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Exhaust all means to foster growth, says IMF
Posted Date 2016/04/16 02:20

Financial leaders from the Group of 20 major economies scrambled on Friday for a way to keep global growth from stalling amid concerns about a drop-off in international trade and the waning effectiveness of loose monetary policy.

 

The G20 gathering, the highlight of the International Monetary Fund and World Bank spring meetings in Washington, came amid growing pressure on richer nations to boost infrastructure spending, deregulate industries and spur employment.

 

Earlier this week the IMF cut its 2016 growth forecast for the world economy, the fourth such move in less than a year.

 

In a statement to the G20 on Thursday night, Indian Finance Minister Arun Jaitley said governments could not continue relying on central banks to take the lead in spurring growth and should consider boosting spending.

 

"We feel that the efficacy of monetary policy instruments has reached its limits and that its pass-through has not been seamless," Jaitley said. "The time is ripe for a re-evaluation of the fiscal policy space, with a greater focus placed on public investment."

 

Currency debate

But Jaitley's currency views appeared at odds with those of Japanese officials, who expressed concerns about increases in the value of the yen, which recently hit a 17-month high against the dollar.

 

Japanese Finance Minister Taro Aso told reporters late on Thursday that he stressed those concerns in a meeting with US Treasury Secretary Jack Lew, a sign that currency issues would be high on the list of the G20's priorities.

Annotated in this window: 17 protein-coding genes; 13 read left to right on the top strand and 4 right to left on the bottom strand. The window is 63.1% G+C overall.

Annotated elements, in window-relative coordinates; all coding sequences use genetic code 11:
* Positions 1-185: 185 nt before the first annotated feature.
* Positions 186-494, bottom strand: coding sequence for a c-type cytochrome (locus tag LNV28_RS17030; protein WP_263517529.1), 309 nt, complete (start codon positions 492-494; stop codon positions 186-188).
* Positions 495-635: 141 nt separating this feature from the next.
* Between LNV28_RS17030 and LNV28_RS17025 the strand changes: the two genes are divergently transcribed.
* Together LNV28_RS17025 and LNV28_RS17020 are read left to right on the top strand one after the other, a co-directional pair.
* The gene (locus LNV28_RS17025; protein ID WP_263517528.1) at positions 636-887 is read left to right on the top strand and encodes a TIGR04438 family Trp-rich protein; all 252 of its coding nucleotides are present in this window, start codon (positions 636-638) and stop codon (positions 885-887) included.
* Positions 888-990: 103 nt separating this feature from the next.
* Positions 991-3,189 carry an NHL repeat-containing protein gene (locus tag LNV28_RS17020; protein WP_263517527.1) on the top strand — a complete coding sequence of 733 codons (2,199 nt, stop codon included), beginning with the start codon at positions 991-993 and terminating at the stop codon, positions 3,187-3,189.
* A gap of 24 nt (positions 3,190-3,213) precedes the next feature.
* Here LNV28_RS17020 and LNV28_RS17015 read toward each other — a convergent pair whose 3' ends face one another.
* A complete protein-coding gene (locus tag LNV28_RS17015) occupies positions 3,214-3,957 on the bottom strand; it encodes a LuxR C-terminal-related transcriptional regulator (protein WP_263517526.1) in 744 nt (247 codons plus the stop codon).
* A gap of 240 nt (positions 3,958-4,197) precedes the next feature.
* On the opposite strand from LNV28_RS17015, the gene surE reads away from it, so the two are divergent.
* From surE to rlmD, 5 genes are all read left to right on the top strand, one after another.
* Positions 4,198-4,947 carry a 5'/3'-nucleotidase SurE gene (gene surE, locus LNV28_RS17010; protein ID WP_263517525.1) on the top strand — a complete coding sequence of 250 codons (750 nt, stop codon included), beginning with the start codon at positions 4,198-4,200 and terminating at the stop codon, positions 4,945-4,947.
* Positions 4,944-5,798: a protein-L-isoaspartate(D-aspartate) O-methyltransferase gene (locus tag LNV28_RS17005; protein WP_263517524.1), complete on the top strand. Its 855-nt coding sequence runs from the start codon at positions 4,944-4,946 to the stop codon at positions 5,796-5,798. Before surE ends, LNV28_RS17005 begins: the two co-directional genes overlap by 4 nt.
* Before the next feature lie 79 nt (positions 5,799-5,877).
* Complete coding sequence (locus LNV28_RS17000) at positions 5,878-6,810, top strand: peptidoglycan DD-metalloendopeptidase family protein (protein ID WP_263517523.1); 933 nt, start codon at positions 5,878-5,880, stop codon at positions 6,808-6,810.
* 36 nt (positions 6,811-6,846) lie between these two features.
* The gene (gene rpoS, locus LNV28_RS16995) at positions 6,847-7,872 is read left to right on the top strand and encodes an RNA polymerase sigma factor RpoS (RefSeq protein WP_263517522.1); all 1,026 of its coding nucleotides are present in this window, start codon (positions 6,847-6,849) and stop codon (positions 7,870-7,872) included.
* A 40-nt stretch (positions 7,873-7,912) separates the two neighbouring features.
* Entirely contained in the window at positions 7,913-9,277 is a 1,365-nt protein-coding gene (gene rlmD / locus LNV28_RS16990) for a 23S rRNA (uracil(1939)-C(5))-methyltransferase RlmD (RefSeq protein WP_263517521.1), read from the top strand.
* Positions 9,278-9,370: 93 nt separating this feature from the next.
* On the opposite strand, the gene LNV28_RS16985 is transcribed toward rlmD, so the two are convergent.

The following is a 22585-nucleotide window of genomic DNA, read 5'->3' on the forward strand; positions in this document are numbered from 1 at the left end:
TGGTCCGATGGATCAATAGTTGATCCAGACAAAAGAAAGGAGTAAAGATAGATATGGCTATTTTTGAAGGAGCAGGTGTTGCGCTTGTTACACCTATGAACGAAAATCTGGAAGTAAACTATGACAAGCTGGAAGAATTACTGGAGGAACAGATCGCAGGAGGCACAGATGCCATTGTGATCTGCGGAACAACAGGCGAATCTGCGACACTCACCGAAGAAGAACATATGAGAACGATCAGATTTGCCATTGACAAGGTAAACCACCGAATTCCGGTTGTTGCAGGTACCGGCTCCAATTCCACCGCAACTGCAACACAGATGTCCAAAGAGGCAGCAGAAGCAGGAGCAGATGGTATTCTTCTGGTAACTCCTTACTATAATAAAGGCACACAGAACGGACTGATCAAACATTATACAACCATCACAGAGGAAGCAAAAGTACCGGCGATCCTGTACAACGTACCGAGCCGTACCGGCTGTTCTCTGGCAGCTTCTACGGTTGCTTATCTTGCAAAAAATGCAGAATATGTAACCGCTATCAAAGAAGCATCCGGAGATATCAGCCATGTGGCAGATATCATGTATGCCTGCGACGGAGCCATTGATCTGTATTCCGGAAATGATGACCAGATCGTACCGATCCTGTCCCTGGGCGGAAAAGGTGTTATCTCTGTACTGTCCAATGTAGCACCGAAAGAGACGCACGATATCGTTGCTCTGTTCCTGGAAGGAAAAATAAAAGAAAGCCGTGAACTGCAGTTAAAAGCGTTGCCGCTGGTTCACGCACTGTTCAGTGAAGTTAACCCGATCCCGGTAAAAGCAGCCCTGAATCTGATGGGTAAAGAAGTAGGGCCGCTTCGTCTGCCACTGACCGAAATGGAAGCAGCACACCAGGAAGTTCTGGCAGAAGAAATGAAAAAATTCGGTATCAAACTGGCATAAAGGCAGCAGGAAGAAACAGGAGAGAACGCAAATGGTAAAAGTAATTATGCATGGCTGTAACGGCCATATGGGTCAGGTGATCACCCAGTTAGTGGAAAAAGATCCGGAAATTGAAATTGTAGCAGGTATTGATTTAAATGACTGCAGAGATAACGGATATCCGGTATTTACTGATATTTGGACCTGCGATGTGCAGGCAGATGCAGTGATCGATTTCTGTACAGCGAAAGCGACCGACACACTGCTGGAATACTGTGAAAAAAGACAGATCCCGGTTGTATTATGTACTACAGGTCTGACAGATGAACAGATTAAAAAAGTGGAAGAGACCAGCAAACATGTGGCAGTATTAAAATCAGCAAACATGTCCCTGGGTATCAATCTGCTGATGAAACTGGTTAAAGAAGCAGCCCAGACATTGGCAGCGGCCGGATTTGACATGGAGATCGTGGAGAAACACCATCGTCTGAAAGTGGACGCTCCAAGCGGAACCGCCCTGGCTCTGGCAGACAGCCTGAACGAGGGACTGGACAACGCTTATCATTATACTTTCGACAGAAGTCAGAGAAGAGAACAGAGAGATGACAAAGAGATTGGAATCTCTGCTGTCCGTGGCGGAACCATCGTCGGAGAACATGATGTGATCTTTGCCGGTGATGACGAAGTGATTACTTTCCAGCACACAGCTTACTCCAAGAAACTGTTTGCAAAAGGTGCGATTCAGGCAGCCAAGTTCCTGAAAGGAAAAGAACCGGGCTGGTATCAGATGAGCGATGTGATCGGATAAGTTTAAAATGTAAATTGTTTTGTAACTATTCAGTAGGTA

"I told [Lew] that excessive volatility and disorderly currency moves would have a negative impact on the economy. I also expressed deep concern over recent one-sided moves in the currency market," Aso said.

 

Bank of Japan Governor Haruhiko Kuroda also described the yen's ascent so far this year as "excessive," the first time he had referred to the currency move in such a way.

 

Do more

Facing a shaky world economy and political attacks on free trade, global finance leaders meeting in Washington are searching for ways to increase cooperation to battle a variety of economic threats.

 

The IMF is urging countries to launch a new round of public works projects to improve roads and other types of infrastructure in hopes the higher government spending will boost growth. But in an era of high budget deficits, that call has not met with much support.

 

In opening news conferences on Thursday, IMF Managing Director Christine Lagarde and World Bank President Jim Yong Kim stressed the need for stronger policies to combat the growing risks.

 

Both said the answer to stagnant wages in many industrial nations and complaints about jobs being lost to trade competition was to pursue growth-oriented policies such as a boost in government infrastructure spending. Kim rejected the idea that countries can boost stagnant wages by raising trade barriers. He said that lowering trade barriers had helped lift millions of people around the world out of poverty.

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